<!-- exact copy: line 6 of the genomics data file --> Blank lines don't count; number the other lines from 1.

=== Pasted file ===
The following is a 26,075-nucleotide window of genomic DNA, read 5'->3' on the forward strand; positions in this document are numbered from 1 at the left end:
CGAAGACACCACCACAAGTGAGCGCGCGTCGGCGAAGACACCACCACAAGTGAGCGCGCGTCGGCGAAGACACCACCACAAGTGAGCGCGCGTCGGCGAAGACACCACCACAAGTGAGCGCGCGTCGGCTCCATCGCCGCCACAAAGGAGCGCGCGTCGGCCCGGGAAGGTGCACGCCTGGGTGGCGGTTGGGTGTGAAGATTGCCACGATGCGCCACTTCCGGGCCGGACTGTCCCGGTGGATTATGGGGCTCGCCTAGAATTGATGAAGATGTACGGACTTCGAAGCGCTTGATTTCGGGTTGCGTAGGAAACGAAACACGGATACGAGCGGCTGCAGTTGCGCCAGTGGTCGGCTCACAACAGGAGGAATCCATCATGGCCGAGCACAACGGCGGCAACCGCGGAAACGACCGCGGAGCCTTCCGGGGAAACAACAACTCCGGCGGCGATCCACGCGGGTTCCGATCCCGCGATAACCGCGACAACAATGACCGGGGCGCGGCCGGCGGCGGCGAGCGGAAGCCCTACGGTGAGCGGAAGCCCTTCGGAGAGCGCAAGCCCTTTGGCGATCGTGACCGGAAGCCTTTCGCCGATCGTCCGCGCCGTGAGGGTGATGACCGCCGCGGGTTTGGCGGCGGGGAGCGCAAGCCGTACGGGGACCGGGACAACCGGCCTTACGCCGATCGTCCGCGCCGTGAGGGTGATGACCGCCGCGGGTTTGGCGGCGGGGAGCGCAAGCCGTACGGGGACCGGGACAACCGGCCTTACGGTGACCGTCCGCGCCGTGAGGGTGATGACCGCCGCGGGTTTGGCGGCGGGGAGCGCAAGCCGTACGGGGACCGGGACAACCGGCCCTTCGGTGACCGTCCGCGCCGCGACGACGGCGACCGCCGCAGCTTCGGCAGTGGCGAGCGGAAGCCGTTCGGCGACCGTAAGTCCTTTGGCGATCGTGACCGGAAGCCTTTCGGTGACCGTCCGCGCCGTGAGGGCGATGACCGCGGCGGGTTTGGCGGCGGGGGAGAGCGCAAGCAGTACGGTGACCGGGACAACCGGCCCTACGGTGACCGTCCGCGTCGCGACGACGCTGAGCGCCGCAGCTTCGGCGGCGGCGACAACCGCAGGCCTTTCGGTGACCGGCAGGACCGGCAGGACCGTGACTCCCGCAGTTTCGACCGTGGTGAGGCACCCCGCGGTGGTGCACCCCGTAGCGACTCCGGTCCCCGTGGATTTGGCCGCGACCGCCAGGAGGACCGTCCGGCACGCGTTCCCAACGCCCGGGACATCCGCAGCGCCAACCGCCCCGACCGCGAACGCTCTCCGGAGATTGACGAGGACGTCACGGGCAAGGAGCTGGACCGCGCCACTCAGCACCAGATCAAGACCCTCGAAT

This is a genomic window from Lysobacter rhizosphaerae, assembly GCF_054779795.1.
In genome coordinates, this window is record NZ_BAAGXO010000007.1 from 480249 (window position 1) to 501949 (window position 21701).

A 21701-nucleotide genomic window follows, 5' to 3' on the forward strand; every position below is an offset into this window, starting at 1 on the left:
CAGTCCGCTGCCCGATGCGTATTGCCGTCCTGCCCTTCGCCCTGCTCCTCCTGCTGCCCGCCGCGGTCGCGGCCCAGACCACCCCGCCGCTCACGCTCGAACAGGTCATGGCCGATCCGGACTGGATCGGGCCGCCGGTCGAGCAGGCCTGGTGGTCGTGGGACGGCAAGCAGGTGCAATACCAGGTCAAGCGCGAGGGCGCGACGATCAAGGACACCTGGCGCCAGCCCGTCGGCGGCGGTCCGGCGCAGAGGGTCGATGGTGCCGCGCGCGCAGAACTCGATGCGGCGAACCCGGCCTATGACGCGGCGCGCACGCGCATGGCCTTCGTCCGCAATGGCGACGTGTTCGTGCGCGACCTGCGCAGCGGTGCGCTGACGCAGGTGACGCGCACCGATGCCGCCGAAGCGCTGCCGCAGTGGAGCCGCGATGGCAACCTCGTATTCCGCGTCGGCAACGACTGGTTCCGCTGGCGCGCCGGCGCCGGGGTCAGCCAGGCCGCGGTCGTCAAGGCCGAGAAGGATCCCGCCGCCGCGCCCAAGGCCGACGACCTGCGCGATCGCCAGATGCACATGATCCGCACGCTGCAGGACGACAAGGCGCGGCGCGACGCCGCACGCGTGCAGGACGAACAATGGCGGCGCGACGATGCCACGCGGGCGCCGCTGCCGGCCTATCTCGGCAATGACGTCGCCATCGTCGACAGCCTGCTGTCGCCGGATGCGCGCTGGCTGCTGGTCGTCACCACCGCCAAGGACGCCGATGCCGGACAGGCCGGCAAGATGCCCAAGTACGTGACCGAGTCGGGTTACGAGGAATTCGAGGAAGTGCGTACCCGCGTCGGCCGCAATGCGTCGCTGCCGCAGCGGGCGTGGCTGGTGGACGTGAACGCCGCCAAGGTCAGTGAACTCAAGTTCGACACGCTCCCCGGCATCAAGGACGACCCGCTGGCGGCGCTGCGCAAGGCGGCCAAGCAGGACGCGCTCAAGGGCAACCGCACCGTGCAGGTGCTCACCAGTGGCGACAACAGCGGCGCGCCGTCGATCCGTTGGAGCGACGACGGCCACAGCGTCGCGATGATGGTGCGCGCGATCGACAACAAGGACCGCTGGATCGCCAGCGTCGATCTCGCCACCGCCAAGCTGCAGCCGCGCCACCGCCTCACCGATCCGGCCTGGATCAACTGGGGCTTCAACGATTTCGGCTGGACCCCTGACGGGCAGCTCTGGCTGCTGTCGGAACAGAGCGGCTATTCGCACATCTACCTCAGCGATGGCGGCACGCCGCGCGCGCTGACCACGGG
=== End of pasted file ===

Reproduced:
CAGTCCGCTGCCCGATGCGTATTGCCGTCCTGCCCTTCGCCCTGCTCCTCCTGCTGCCCGCCGCGGTCGCGGCCCAGACCACCCCGCCGCTCACGCTCGAACAGGTCATGGCCGATCCGGACTGGATCGGGCCGCCGGTCGAGCAGGCCTGGTGGTCGTGGGACGGCAAGCAGGTGCAATACCAGGTCAAGCGCGAGGGCGCGACGATCAAGGACACCTGGCGCCAGCCCGTCGGCGGCGGTCCGGCGCAGAGGGTCGATGGTGCCGCGCGCGCAGAACTCGATGCGGCGAACCCGGCCTATGACGCGGCGCGCACGCGCATGGCCTTCGTCCGCAATGGCGACGTGTTCGTGCGCGACCTGCGCAGCGGTGCGCTGACGCAGGTGACGCGCACCGATGCCGCCGAAGCGCTGCCGCAGTGGAGCCGCGATGGCAACCTCGTATTCCGCGTCGGCAACGACTGGTTCCGCTGGCGCGCCGGCGCCGGGGTCAGCCAGGCCGCGGTCGTCAAGGCCGAGAAGGATCCCGCCGCCGCGCCCAAGGCCGACGACCTGCGCGATCGCCAGATGCACATGATCCGCACGCTGCAGGACGACAAGGCGCGGCGCGACGCCGCACGCGTGCAGGACGAACAATGGCGGCGCGACGATGCCACGCGGGCGCCGCTGCCGGCCTATCTCGGCAATGACGTCGCCATCGTCGACAGCCTGCTGTCGCCGGATGCGCGCTGGCTGCTGGTCGTCACCACCGCCAAGGACGCCGATGCCGGACAGGCCGGCAAGATGCCCAAGTACGTGACCGAGTCGGGTTACGAGGAATTCGAGGAAGTGCGTACCCGCGTCGGCCGCAATGCGTCGCTGCCGCAGCGGGCGTGGCTGGTGGACGTGAACGCCGCCAAGGTCAGTGAACTCAAGTTCGACACGCTCCCCGGCATCAAGGACGACCCGCTGGCGGCGCTGCGCAAGGCGGCCAAGCAGGACGCGCTCAAGGGCAACCGCACCGTGCAGGTGCTCACCAGTGGCGACAACAGCGGCGCGCCGTCGATCCGTTGGAGCGACGACGGCCACAGCGTCGCGATGATGGTGCGCGCGATCGACAACAAGGACCGCTGGATCGCCAGCGTCGATCTCGCCACCGCCAAGCTGCAGCCGCGCCACCGCCTCACCGATCCGGCCTGGATCAACTGGGGCTTCAACGATTTCGGCTGGACCCCTGACGGGCAGCTCTGGCTGCTGTCGGAACAGAGCGGCTATTCGCACATCTACCTCAGCGATGGCGGCACGCCGCGCGCGCTGACCACGGG